Sweeping corrections reform bill earns wide support in House, moves to Senate
02/17/2011 06:40 PM
FRANKFORT — A measure containing the most extensive revamping of the state’s drug laws and corrections process received broad support in the state House of Representatives Thursday afternoon.
The bill, sponsored by House Judiciary chair Rep. John Tilley, passed 97-2 and now heads to the Senate.
It is based on the work of a seven-member task force that spent eight months looking at ways to make Kentucky’s prison system more efficient, fair and less costly to state and local governments.
The bill aims to save money over the long term by relying more on probation — but with additional oversight — and faith-based rehab for drug offenders who are determined by the courts to be unlikely to be drug dealers. It also increases penalties for those who are found to be drug traffickers.
In a detailed floor speech, Tilley — a Hopkinsville Democrat — called the bill the “most significant” penal code reforms since the 1970s. He said the bill would save hundreds of millions of dollars for the state, local prisons and county governments.
The seven-member task force that recommended the legislation included Tilley and the Senate Judiciary Chairman Tom Jensen, R-London. The other five members included the state’s chief justice, the Justice and Public Safety Cabinet secretary, a prosecutor, a defense attorney and a county judge-executive. The Pew Center on the States also provided advice and research.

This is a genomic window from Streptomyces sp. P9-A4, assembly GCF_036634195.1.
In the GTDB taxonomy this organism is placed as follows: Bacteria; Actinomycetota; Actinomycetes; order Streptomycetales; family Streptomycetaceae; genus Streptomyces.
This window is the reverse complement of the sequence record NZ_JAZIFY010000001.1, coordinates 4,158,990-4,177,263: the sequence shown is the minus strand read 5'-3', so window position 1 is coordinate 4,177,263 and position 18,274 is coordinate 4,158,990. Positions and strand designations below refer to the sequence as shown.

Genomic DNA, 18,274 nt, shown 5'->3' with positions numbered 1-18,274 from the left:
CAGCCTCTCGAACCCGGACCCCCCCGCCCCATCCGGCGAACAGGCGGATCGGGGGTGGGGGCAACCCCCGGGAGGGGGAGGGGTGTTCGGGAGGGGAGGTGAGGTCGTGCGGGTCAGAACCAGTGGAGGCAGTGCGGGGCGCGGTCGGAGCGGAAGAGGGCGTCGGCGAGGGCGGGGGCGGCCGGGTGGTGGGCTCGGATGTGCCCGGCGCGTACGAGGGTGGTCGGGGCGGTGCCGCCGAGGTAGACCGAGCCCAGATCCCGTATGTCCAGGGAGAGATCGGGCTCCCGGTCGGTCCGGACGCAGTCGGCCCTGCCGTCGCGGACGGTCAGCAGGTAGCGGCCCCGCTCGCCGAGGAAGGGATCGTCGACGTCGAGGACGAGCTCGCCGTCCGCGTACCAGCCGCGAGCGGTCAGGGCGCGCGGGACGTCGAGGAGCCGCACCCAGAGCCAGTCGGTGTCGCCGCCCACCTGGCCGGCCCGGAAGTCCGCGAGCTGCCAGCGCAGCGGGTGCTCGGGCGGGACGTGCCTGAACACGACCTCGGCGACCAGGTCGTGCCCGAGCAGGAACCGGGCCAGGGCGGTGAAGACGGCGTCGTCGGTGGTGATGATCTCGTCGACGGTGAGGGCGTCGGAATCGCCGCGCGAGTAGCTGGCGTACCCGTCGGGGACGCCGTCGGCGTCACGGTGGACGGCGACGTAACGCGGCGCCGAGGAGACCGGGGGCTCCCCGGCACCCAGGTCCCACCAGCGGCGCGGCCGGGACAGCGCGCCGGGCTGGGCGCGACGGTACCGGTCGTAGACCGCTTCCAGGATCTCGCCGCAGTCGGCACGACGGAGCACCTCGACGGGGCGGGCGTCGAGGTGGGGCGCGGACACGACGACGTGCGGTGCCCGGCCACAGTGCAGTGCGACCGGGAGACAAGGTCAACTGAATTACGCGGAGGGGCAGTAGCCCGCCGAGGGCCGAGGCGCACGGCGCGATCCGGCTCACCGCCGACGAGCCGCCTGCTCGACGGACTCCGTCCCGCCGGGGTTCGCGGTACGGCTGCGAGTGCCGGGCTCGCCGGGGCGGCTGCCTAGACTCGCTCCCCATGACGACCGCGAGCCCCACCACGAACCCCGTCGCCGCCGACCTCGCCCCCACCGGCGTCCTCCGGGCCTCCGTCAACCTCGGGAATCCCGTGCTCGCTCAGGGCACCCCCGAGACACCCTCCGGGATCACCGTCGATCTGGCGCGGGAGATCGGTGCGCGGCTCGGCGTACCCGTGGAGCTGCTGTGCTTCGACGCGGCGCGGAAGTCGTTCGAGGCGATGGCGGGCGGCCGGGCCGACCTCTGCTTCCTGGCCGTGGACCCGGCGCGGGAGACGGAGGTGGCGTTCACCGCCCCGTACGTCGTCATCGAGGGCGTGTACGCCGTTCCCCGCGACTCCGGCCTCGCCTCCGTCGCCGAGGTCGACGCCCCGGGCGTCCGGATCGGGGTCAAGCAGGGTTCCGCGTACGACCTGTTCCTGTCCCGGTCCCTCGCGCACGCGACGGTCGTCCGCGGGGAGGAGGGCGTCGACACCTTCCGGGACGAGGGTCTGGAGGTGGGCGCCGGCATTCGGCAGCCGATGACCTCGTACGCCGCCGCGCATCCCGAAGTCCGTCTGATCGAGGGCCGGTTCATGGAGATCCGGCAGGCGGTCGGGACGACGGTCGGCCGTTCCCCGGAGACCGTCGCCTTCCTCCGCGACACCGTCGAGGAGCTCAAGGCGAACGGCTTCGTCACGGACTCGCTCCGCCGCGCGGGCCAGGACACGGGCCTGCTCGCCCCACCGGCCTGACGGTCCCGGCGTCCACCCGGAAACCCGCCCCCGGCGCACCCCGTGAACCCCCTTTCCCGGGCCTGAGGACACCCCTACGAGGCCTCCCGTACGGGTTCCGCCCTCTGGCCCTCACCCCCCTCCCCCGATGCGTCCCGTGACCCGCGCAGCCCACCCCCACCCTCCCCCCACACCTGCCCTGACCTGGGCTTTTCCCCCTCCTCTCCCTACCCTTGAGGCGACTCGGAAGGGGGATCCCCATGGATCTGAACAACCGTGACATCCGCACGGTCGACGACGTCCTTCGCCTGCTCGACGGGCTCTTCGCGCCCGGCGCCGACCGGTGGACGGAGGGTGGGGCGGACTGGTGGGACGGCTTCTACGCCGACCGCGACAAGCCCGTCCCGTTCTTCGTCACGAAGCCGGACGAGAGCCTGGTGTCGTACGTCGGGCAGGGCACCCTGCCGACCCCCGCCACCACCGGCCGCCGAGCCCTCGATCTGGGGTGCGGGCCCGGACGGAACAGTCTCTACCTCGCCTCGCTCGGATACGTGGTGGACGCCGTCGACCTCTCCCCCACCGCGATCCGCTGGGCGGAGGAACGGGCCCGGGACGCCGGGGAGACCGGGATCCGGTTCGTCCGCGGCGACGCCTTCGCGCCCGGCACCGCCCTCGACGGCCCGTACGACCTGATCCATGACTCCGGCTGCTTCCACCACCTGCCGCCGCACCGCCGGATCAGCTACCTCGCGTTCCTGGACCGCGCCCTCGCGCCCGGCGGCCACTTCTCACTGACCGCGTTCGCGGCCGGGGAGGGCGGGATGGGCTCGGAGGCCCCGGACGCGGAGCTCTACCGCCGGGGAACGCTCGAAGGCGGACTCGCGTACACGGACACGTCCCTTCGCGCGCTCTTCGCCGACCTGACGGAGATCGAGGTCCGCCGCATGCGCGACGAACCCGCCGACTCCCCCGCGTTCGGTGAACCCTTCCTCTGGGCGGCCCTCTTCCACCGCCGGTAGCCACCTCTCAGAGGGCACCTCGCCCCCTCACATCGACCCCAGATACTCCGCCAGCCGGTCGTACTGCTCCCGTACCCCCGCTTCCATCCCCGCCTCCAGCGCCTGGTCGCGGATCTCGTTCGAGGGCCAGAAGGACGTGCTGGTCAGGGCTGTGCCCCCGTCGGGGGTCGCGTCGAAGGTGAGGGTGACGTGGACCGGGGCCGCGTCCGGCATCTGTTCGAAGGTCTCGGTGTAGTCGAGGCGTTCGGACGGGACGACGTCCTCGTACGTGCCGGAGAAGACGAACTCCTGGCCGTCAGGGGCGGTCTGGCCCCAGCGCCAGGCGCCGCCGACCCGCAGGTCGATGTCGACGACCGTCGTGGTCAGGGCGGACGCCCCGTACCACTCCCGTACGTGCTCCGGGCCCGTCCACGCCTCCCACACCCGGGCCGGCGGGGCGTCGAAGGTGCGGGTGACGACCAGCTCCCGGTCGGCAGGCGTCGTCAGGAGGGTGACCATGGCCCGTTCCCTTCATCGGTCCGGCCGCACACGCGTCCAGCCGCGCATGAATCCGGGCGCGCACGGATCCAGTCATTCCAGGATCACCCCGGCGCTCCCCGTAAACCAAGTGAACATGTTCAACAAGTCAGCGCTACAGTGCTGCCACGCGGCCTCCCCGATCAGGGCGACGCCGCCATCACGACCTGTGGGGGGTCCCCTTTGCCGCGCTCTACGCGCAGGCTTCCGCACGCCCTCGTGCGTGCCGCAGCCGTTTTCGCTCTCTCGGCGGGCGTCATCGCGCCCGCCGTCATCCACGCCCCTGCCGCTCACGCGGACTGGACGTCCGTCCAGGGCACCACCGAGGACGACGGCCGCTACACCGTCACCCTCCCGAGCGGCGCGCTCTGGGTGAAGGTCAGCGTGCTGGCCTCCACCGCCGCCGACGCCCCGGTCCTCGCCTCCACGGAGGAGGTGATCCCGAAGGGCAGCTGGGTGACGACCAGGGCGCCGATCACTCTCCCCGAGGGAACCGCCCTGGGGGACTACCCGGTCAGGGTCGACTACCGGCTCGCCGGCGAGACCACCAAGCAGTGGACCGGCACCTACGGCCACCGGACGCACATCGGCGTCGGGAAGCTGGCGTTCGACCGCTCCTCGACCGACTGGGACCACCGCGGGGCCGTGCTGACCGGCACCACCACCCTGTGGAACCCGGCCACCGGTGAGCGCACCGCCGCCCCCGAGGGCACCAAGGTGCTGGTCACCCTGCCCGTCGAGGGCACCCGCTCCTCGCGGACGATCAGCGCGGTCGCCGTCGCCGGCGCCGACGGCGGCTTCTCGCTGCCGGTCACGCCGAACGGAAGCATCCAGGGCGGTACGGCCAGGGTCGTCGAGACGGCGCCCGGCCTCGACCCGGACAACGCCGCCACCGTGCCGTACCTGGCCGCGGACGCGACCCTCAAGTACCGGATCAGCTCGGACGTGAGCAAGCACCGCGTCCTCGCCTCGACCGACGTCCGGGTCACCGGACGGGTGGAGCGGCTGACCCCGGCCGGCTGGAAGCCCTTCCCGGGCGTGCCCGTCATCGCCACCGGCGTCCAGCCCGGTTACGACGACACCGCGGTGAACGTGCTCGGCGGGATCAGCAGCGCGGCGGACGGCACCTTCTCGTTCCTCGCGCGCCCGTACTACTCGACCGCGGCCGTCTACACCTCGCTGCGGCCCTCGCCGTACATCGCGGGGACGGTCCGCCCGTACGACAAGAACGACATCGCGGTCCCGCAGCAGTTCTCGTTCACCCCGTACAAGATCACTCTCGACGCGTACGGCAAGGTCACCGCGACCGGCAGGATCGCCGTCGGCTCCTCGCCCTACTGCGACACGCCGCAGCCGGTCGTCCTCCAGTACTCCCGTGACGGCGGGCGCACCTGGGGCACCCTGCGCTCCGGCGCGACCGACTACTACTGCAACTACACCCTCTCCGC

In his floor speech, Tilley repeatedly said the proposed changes would not take drug offenders lightly or “go soft” on drug traffickers.
The bill also includes a last-minute compromise between organizations representing county governments, hospitals and the medical field, Tilley said.
Two Republicans stood to support the bill on the House floor, including House Minority Floor Leader Jeff Hoover of Jamestown. He said despite some concerns he had about the bill, it was a “step in the right direction” when it comes to reforming Kentucky’s penal code.
The two “no” votes on the bill were Reps. Stan Lee and Joe Fischer, both Republicans. In an interview earlier in the week, Lee told cn|2 Politics that he would have trouble supporting the bill if he felt it was too soft on drug crimes.
An identical bill, sponsored by Jensen, the chair of the Senate Judiciary committee, has received two readings in the Senate, but has yet to be heard or voted on in committee or on the Senate floor.
-Reporting and video production by Kenny Colston
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